All data analysed here were taken from Malacolog version 4.1.1 [24]. This version of the database contains data for non-gastropod Mollusca, but not in sufficient numbers for a statistically robust test, so the present analysis is restricted to gastropods. Details of all species (or in some cases subspecies) with the appropriate measurements were downloaded, yielding 4256 taxa in total. All data are available as Table S1. The measure of body size was the maximum recorded shell length (mm), which was logarithmically transformed. This measure can create artefacts, because its value can depend on sample size - larger samples tending to have larger maximum values [17] - and the raw data necessary to calculate sample means were not available for most of the species represented here. Nevertheless, in the present analysis the use of maxima would cause a bias only if the reported shell lengths do depend strongly on number of measured individuals, and if this number varied with body size in a different way at different depths, i.e., if bigger, but not smaller taxa were under-sampled in deep waters. To classify each species as deep-water, shallow-water or neither, the shallowest and deepest reported depth (m) were used. Following [12], the boundary between the two regions was set at 200m - the average limit of the continental shelf in the Atlantic ocean, and the limit of the oceanic photic zone, capable of sustaining photosynthesis [12], [15], [16], [26]. As such, species were classified as “shallow” if the chosen measure of their depth range was ≤200m (various measures were used; see Results). Only genera that contained both deep and shallow members were retained for further analysis, and each data point consisted of a shallow and deep size estimate for a different genus - in most cases, the mean of the log body sizes of all deep or shallow congeners (taking means after log transformation to avoid bias). Analyses were also repeated after equalizing the number of deep and shallow species in each genus. This was done because most genera contained fewer deep than shallow species, and a smaller number of species will be associated with a smaller sample variance, which could be falsely taken to imply a genuine narrowing in the distribution of body sizes in deep seas, as predicted by the island rule. To equalize the numbers of deep and shallow species, I excluded species so as to maximize the difference in the depth range midpoints (i.e., the mean of the maximum and minimum recorded depths) between the deep and shallow species; for example, in a genus with two deep and five shallow species, I removed the three shallow species with the deepest range midpoints. This is equivalent to the common practice in the island rule literature of retaining the species from the smallest island when multiple equally close insular relatives of a mainland taxon are available (see e.g., [27]). The procedure should maximise the chances of observing an effect, without introducing a bias under the null. The alternative strategy of excluding species at random introduces the problem of combining p-values from multiple non-independent tests.

To analyse the data, the deep-sea body sizes for each genus were regressed onto the shallow-water body sizes. Under the null hypothesis of no effect of deep-sea colonization, these two values should be equal on average, and so the best-fit line should have a slope of one. A shallower slope is consistent with the island rule, and represents a narrowing of the distribution of body sizes in the deep-sea species [3]. To obtain the best-fit slope, standardized-major-axis regression was used [21], [28]. The test statistic for this type of regression is the correlation coefficient between x+y and xy (where x is the shallow-water body size and y is the deep-sea body size). Significance was assessed by randomly permuting the labels for the deep and shallow species within each genus 100,000 times, to generate a null distribution of the test statistic. The p-value was calculated as the proportion of these randomized coefficients that were equal to or more extreme in value than the true test statistic, doubled for a two-tailed test [20]. To replicate the method of [12], an ordinary-least-squares regression was also carried out, calculating significance with the standard t-test [28]. All statistical tests were carried out in R [29], and made use of the smatr package [23], including its common slope test (“”), which compares the fit of a one- and two-slope model to the subdivided data. All code is available on request.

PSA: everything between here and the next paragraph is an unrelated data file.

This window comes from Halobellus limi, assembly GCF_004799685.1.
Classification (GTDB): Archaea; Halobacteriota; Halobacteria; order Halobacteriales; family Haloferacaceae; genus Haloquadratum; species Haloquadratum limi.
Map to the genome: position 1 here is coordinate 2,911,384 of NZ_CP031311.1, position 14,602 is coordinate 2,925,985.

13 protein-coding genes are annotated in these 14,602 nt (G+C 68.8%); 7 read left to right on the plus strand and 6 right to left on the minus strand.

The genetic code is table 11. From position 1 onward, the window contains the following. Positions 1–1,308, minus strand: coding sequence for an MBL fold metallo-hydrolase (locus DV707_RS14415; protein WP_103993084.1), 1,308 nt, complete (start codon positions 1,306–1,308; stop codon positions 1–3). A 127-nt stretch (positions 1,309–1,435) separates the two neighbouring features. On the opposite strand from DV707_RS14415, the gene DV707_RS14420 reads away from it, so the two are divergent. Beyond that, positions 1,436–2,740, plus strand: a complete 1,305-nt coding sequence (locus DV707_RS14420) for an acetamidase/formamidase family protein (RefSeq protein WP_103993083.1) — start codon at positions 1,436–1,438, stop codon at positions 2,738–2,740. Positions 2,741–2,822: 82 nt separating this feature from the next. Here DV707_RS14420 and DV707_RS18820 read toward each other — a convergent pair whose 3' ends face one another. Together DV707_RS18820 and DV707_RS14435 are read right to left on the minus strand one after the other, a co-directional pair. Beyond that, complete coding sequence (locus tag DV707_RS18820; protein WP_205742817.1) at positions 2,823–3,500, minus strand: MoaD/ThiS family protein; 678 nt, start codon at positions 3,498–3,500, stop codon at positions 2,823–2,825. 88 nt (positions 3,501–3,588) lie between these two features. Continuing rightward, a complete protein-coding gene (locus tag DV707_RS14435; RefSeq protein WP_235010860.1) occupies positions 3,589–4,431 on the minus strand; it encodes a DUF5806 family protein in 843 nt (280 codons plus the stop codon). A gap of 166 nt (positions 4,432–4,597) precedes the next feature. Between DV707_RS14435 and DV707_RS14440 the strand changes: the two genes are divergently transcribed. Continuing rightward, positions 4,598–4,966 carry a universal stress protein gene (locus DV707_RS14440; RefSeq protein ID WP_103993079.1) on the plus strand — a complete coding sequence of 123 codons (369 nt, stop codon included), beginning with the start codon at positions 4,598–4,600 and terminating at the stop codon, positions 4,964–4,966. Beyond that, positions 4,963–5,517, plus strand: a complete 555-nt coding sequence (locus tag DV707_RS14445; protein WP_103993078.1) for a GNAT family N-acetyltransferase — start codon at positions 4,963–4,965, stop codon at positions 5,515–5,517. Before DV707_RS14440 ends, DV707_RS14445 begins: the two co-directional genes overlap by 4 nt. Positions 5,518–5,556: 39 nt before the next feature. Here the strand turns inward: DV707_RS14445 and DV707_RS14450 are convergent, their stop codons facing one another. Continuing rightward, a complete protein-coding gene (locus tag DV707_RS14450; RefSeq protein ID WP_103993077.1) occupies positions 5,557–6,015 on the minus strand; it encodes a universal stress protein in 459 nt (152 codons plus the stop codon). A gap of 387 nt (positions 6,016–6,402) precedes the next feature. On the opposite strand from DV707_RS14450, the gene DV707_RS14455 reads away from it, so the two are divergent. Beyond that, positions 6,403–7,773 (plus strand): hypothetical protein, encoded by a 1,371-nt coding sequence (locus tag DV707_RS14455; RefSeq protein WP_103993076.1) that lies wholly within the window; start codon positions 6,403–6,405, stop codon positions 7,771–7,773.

To demonstrate the liberal nature of the standard tests of the island rule, consider results when deep-sea habitation is defined via the midpoint of the recorded depth range, i.e., “deep-sea species” have a range midpoint below 200m, and all other species are deemed “shallow-water”. With this definition, 254 genera contained both deep and shallow species, and their generic mean body sizes are plotted in Figure 1A. Applying the standard test [3], [12], the ordinary-least-squares regression slope (dashed line) is found to be highly significantly less than one (n = 254; b = 0.902; t-test p = 0.0015), which offers strong apparent support for the island rule. However, assigning species groups to the “deep” or “shallow” categories at random, showed that even stronger support was obtained with ∼43% of 100,000 randomized data sets, suggesting that there is nothing exceptional in the trend observed in the true data. Accordingly, the standardized-major-axis slope (solid line) was very close to one, and the permutation test showed no significant deviation from the pattern expected if deep-sea colonization had no effect on body size evolution (n = 254; b = 1.020; permutation p = 0.476).